Book review: 'King of the Bottom' offers page-turning intrigue in true noir mystery style
"KING OF THE BOTTOM," by William C. Gordon, Bay Tree Publishing, $14.95, 282 pages (f)
In true noir murder mystery style, William C. Gordon’s latest novel, “King of the Bottom,” begins with the gruesome discovery of a body. In this case, it’s the body of Armand Hagopian, found hanging from the arch at the front gate of the industrial chemical dump he owns. Though Hagopian is a “big man” in the community, he has been tagged with the nickname “King of the Bottom” by the local bar owner, who said Hagopian “got rich doing something that no one else around wanted to do.”
Enter investigators, who quickly discover obvious clues and fingerprints that implicate four former Mexican employees who had tried to sue Hagopian. They had children who were born deformed and they claimed working at the dump had “ruined” them. The assistant district attorney, who is interested primarily in political gain, is all-too-eager to make it a cut and dried case
Yet, rookie crime reporter Samuel Hamilton, along with the attorney for the accused, Janak Marachak, believe the “obvious” is too much so. The two take it upon themselves to investigate the murder on their own. As they set about to unravel the facts and find out who else may have a beef against the prominent businessman, readers get to witness these characters’ quirky ways, including Samuel’s lack of confidence when it comes to love.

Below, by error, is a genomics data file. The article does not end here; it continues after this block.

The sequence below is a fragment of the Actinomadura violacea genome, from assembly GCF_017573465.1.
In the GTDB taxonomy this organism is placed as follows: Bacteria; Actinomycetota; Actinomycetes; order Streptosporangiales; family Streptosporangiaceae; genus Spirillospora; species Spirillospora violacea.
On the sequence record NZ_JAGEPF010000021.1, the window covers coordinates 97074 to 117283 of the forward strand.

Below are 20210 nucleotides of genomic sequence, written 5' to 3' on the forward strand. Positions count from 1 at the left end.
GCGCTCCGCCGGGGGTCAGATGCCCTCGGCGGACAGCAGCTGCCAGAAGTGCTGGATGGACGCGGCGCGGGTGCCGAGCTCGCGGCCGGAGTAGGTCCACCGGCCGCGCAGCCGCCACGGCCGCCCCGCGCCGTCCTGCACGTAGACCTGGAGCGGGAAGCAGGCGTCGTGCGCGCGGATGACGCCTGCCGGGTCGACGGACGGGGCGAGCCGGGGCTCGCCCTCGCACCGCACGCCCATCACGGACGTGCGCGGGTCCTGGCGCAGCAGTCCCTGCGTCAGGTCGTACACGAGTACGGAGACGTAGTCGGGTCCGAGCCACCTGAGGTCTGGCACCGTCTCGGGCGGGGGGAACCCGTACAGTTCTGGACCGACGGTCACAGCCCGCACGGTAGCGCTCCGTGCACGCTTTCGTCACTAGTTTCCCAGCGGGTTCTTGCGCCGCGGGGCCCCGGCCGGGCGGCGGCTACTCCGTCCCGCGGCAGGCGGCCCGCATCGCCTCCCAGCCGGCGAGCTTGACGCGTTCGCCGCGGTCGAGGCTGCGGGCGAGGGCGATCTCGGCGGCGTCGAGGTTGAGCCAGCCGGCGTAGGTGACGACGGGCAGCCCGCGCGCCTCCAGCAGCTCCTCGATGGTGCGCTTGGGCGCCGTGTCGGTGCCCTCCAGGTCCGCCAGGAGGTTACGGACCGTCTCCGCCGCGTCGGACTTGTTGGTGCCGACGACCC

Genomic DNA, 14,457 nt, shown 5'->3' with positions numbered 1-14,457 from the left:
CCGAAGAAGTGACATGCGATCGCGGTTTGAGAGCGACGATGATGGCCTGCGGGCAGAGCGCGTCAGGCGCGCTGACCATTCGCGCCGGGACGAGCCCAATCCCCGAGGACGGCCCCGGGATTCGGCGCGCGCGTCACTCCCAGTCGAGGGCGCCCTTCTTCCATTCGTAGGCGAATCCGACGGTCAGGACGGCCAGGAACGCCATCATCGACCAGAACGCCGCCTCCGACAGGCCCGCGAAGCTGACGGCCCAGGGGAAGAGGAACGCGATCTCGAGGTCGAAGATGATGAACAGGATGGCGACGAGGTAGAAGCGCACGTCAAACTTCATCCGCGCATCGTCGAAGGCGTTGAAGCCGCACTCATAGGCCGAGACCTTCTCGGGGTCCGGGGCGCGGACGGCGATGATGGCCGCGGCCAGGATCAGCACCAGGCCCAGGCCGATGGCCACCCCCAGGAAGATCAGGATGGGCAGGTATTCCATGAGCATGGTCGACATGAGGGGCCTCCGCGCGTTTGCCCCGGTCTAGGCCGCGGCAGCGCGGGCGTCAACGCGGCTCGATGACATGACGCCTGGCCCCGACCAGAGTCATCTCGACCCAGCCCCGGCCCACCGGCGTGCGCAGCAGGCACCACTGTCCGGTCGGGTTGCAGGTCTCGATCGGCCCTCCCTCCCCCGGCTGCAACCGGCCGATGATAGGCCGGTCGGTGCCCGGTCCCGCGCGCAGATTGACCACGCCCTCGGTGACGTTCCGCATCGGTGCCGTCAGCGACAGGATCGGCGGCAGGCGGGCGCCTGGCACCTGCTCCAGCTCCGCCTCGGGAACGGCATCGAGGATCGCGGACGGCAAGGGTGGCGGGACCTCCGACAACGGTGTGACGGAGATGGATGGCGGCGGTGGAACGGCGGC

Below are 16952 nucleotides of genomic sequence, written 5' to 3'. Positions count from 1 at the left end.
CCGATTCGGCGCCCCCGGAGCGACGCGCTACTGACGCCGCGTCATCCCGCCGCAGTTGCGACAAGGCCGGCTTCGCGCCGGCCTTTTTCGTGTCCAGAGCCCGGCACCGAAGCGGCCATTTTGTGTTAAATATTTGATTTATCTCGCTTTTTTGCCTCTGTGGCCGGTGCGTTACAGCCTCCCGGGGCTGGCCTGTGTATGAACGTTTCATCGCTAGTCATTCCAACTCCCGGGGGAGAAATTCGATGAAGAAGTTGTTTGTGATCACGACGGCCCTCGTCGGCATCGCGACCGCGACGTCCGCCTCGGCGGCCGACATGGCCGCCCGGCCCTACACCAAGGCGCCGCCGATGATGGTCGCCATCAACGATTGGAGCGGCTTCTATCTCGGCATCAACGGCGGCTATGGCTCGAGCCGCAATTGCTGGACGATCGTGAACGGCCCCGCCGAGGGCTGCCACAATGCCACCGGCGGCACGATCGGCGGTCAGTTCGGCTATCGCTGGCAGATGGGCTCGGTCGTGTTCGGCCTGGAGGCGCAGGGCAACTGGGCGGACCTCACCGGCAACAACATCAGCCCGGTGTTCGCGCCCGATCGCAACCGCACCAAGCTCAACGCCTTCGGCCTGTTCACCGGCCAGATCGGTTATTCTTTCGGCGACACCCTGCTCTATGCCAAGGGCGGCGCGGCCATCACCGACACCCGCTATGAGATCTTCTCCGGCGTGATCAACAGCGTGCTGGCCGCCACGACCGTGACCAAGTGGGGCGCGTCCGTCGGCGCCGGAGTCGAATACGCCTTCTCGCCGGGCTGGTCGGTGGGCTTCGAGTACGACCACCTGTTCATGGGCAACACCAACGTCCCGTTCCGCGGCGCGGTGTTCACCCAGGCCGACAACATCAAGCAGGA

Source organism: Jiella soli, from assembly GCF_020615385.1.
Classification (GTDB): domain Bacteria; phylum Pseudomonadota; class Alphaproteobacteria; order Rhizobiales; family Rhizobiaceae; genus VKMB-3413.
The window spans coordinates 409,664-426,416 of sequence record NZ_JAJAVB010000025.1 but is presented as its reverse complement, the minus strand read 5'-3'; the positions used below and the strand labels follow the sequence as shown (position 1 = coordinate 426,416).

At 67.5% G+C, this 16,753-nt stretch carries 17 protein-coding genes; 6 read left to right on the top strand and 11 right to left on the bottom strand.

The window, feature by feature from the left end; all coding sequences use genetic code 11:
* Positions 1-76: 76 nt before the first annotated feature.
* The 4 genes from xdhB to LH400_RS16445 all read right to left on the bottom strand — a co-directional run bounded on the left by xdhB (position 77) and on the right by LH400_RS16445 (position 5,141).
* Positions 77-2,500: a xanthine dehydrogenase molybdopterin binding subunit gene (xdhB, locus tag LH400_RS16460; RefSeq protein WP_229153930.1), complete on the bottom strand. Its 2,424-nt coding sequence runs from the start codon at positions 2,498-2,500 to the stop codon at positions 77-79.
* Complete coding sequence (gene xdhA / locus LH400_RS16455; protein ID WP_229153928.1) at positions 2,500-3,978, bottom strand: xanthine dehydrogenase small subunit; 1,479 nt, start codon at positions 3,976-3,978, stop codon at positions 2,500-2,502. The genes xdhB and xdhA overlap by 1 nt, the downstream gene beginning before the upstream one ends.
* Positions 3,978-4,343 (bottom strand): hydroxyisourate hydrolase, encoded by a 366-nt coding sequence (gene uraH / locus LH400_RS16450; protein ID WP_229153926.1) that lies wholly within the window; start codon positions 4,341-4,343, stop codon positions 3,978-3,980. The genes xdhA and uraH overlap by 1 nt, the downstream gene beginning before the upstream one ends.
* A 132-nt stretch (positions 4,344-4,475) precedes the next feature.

The novel is strong in its well-developed characters and in dialogue and description that offer a rich read. The author’s unfolding of clues keeps the reader absorbed as a much more complicated and sordid scenario of revenge and ancient violence is gradually uncovered.
The author, who is a San Francisco trial lawyer himself and a seasoned noir mystery writer, also portrays the investigation and trial in a believable way, making “King of the Bottom” an interesting and captivating read.
However, the novel is not for those who are averse to violence and to strong, adult language and themes. There are swear words scattered throughout as well as discussion of such things as the victim’s mutilation. In addition, an abortion is described and there are references to the physical abuse suffered by the women in Hagopian’s family.
If you go ...
What: Discussion with authors William C. Gordon and Isabel Allende
When: Friday, June 15, 7 p.m.
Where: The King's English, 1511 S. 1500 East, Salt Lake City
Cecily Markland is a freelance writer, book editor, publicist and author of "Hope: One Mile Ahead" and the children’s book, "If I Made a Bug." She owns Inglestone Publishing and produces a calendar of LDS events in Arizona at www.cecilymarkland.com.
- Why one Mormon man left Hollywood to be a...
- BYU fan reflects: 6 lessons I learned at...
- Lost recording of an interview with 1867...
- Arizona family shares Christmas greetings...
- Little difference between PG-13 and R-rated...
- Walmart, Kmart 'Layaway Angels' spreading...
- Utah husband wins 'Most Memorable Moment'...
- What you think of welfare program depends on...
- What you think of welfare program... 24
- Why one Mormon man left Hollywood to be... 19
- In Our Lovely Deseret: Mark Twain and... 17
- Young adults are faced with risky... 13
- Little difference between PG-13 and... 12
- Better than a raise: The smallest thing... 11
- One year since Sandy Hook: 'Evil did... 11
- Linda & Richard Eyre: Ann and Mitt... 11